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Branding Bytes Archives

Issue 35:
Thoughts On Using Social Media

Issue 34:
Reigning in Public-Private Partnerships

Issue 33:
Seven Ways to Avoid Toxicity In the Workplace

Issue 32:
A Few Bad Apples Bruise the Brand

Issue 31:
Branding Beyond the Logo

Issue 30:
The Yin and Yang of Celebrity Leadership

Issue 29:
Want to Raise More Funds? SPEAK UP!

Issue 28:
Government Funding Cuts: Act!

Issue 27:
"We Are Sorry":
Your Brand is Your Behavior

Issue 26:
Tell Your Story

Issue 25:
Good Leaders

Issue 24:
Think "People,"
Not "Organization"

Issue 23:
What's in a Name?
Just about Everything!

Issue 22:
Is Your Mission
Getting Creepy?

Issue 21:
Welcome to the Age
of the New Normal

Issue 20:
"Receptionist" vs Director of First Brand Impressions

Issue 19:
It's Not About How Your Message is Delivered

Issue 18:
When it Comes to Your Brand, Details Matter

Issue 17:
A Good Brand Requires TLC: Just Ask My Wife!

Issue 16:
Toxic-Work-Environment Syndrome Can Tarnish Your Brand

Issue 15:
Adjusting to the
New Face of Need

Issue 14:
Tired of all the Doom and Gloom? This is Your Time!

Issue 13:
A New Year's Resolution: Don't Cut Off Your Nose

Issue 12:
What You Do Is
About All of Us

Issue 11:
Ethical Standards
and Your Organization

Issue 10:
Leadership: Whose Journey is it, Anyway?

Issue 9:
Giving Circles
and Branding

Issue 8:
The World's Richest Men
— and Philanthropy

Issue 7:
What is an External
Brand Audit?

Issue 6:
Keeping Everyone
on Brand Message

Issue 5:
What is an Internal
Brand Audit?

Issue 4:
Turn Board Members into Better Brand Ambassadors

Issue 3:
Leadership, Vision
— and Branding

Issue 2:
What's 1st—Organization or Brand? / Govt. Cuts?—Branding Helps

Issue 1:
Branding Myths

Issue 27, Summer 2012

"We Are Sorry": Your Brand Is Your Behavior

Tarnished may be too mild a term. Fact is Rupert Murdoch’s mega-media empire’s brand in Britain is certainly showing a lot of wear and tear these days.

This story goes back to last summer when Rupert Murdoch shut down his media conglomerate’s 168-year-old tabloid, News of the World, one of the world’s largest circulating English-language newspapers, as a consequence of a phone-hacking scandal.

It was alleged that News of the World employees had, over several years, hacked the phones of thousands of British citizens — from innocent crime victims to members of the Royal Family — and bribed police officers for information.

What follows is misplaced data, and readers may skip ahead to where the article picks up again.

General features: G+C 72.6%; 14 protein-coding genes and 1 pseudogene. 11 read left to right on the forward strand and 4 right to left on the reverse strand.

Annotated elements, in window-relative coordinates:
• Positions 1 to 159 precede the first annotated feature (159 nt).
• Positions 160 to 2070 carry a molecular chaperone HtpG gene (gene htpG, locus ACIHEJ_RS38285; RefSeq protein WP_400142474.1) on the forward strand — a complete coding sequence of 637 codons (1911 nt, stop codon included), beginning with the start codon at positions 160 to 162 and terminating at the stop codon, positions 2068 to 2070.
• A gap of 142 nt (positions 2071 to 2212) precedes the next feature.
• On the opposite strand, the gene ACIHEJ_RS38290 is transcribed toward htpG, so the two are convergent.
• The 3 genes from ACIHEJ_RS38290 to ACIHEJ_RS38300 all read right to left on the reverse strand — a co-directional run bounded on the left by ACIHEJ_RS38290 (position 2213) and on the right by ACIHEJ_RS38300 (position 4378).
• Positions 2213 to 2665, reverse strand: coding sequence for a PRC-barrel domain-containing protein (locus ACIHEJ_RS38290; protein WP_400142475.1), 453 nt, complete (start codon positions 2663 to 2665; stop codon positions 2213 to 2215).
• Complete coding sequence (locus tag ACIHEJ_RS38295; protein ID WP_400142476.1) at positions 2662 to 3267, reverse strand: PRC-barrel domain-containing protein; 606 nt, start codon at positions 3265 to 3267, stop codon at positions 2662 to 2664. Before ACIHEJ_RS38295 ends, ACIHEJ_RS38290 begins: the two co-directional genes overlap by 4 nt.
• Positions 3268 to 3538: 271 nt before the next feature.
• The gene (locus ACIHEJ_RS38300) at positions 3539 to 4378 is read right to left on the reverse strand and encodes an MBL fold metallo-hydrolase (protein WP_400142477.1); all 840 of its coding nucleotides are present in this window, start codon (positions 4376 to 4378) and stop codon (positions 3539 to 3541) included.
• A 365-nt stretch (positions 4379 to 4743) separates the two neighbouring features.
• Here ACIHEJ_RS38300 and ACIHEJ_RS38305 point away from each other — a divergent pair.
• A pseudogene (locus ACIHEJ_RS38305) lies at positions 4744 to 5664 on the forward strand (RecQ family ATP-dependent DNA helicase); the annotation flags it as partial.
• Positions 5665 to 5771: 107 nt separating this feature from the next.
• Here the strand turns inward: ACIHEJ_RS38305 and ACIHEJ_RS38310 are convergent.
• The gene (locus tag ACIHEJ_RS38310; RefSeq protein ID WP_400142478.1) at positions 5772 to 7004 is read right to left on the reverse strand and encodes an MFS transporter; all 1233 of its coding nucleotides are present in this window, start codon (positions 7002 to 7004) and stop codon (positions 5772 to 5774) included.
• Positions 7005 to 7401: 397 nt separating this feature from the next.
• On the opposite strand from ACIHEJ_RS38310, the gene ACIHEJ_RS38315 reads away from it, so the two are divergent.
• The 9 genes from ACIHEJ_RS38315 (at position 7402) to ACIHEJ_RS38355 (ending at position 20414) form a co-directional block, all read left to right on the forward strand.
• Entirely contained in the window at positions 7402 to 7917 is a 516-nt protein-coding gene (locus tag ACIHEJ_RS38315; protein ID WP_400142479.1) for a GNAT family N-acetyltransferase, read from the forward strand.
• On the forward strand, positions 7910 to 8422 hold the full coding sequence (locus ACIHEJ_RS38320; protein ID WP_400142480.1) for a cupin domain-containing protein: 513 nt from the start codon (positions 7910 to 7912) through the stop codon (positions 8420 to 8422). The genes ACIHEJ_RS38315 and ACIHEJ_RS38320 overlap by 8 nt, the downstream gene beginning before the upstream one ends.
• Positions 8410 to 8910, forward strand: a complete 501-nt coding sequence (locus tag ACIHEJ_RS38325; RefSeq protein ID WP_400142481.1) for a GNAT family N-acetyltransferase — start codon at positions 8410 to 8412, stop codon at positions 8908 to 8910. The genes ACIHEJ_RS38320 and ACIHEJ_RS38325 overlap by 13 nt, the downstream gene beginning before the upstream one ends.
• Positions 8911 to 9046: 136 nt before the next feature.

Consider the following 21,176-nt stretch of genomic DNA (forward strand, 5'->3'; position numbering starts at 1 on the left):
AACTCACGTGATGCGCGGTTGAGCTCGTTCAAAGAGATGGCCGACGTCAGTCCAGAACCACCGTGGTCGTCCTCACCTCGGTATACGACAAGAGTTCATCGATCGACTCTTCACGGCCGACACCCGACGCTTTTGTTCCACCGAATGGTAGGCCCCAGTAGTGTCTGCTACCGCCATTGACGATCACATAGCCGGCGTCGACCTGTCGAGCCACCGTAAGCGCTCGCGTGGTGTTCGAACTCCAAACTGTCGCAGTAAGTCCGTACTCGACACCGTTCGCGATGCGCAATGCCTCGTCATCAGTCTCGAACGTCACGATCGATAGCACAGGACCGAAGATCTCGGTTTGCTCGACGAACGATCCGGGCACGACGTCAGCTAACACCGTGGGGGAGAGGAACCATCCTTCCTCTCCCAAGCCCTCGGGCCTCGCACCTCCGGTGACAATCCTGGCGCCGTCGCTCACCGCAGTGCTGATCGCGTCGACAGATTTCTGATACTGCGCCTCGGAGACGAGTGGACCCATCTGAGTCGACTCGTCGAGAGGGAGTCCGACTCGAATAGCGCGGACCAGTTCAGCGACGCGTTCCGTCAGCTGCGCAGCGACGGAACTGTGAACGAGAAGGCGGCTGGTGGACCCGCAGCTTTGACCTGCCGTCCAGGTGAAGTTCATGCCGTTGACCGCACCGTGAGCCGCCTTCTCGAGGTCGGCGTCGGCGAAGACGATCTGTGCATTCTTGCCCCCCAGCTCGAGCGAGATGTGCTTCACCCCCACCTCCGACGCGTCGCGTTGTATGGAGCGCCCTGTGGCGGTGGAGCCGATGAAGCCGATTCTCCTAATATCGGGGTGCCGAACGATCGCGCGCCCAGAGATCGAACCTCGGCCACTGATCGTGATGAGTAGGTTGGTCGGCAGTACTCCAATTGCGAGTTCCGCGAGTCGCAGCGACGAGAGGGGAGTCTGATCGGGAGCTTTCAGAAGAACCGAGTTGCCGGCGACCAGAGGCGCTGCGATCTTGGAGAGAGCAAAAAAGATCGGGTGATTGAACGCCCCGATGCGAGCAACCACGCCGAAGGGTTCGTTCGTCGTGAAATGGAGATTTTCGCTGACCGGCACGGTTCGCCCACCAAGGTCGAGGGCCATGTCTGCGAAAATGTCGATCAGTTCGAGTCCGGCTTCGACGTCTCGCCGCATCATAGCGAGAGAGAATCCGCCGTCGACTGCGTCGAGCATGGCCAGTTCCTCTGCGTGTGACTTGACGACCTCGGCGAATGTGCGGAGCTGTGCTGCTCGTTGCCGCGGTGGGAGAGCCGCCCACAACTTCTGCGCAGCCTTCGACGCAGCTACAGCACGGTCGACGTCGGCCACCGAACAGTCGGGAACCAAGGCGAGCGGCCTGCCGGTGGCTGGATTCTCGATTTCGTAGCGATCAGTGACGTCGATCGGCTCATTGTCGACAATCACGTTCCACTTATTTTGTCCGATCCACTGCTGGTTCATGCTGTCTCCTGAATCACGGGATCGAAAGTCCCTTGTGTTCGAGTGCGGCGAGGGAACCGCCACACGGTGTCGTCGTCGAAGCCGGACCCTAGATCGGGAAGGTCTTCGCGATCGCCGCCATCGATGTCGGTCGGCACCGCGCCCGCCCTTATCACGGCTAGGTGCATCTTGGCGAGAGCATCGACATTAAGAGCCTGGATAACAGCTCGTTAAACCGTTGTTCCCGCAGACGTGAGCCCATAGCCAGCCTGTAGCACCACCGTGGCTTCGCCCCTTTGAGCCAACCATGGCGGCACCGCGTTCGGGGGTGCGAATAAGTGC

At that time, several high-ranking Murdoch employees had resigned or been arrested, and other parts of the tycoon’s multi-billion-dollar, worldwide News Corp media empire were beginning to feel the ripple effects of the scandal, forcing Mr. Murdoch to issue the following public statement that, in part said, “We are sorry. The News of the World was in the business of holding others to account. It failed when it came to itself.”

File this under the all-too-familiar category of too little, too late.

The Murdochs’ plight is an archetypical example of what happens when organizations — regardless of how large or powerful — fail to understand that their brands, nay, very survival, are not so much a product of their marketing, advertising, public relations and political and financial connections.

Instead, their brand reputations are rooted in the public’s expectations of trustworthiness, honesty, integrity, ethical behavior, accountability, responsibility, transparency and decency.

And all of this falls squarely on the shoulders of an organization’s leaders and managers.

Whether it’s a multinational mega corporation, financial institution, nonprofit organization, political party or politician, government agency or religious institution, lost trust, often due to poor leadership, lax ethical standards or just plain poor decision-making, time and again results in a severely tarnished brand, or worst yet, an organization’s total demise.

The irony is that every organization, including News Corp, if asked, would say they would like nothing more than to earn our trust and respect. More ironic is that the vast majority of them spend an enormous amount of time, energy and financial resources trying to do just that.

The fact is it’s awfully difficult to separate leadership and management performance from brand identity.

Just ask the Murdochs!

As always, I look forward to receiving your feedback, questions, success stories and branding challenges. Also, if you are in need of a motivational speaker, trainer, branding consultant/coach, or management consultant who can help you answer the questions: Who are we? What do we do? How do we do it? And should anyone care? I invite you to for more information.

In the meantime, good luck with your branding! — Larry

About Branding Bytes

Branding Bytes is a FREE quarterly e-newsletter courtesy of Larry Checco of Checco Communications. Please feel free to forward Branding Bytes on to others. However, Branding Bytes is copyrighted and may not be reprinted or reproduced without attributing Larry Checco of Checco Communications as its source and providing the following website address: Thank you.


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